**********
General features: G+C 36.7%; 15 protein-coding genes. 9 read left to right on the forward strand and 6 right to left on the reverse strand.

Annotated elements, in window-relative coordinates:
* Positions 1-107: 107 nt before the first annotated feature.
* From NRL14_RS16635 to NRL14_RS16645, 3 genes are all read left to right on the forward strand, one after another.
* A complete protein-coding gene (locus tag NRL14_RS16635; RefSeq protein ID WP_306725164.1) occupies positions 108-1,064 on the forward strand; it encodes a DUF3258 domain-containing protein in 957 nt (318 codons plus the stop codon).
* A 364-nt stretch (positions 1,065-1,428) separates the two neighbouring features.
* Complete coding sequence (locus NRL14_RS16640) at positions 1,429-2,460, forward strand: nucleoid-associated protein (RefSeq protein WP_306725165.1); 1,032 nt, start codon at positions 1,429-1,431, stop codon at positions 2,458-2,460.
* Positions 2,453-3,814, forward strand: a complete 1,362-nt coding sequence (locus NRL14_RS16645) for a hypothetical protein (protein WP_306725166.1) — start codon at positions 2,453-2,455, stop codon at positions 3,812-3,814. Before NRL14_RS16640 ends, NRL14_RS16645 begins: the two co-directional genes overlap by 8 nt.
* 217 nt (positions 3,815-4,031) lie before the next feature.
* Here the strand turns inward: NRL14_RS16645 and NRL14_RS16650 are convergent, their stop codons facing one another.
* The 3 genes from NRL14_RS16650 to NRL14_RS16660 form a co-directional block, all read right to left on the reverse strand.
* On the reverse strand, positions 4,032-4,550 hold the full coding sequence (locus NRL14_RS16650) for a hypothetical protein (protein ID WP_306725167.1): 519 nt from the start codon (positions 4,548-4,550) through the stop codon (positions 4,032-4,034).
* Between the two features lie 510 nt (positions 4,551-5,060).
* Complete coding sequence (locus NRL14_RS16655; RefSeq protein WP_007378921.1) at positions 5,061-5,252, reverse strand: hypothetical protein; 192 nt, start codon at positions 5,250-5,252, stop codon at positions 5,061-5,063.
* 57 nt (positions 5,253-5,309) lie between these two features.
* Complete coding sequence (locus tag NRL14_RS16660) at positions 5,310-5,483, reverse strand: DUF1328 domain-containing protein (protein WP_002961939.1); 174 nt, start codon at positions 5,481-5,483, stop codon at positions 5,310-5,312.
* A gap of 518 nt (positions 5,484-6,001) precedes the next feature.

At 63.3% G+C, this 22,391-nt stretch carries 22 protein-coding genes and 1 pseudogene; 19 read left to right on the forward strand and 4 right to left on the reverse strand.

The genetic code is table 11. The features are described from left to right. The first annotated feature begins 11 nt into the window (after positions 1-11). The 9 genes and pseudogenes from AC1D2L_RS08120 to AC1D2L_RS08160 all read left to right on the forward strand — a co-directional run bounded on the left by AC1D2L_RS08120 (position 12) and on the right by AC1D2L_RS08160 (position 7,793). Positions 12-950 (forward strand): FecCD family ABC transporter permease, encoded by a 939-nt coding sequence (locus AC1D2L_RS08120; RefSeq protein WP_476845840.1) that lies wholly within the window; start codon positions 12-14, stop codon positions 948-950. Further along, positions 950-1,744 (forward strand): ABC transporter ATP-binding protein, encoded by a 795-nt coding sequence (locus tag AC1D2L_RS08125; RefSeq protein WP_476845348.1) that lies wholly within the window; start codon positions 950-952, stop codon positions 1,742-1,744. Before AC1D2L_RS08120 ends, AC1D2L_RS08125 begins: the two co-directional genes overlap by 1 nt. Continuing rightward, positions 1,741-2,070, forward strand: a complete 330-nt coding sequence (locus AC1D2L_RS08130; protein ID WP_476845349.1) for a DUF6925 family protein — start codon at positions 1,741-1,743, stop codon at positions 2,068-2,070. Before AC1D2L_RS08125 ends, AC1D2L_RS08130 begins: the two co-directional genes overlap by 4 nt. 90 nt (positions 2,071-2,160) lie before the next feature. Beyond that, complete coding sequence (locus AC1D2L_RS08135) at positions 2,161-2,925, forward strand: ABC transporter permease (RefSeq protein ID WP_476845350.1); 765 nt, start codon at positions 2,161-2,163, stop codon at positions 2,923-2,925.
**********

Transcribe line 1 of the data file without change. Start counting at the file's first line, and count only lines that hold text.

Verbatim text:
General features: G+C 36.7%; 15 protein-coding genes. 9 read left to right on the forward strand and 6 right to left on the reverse strand.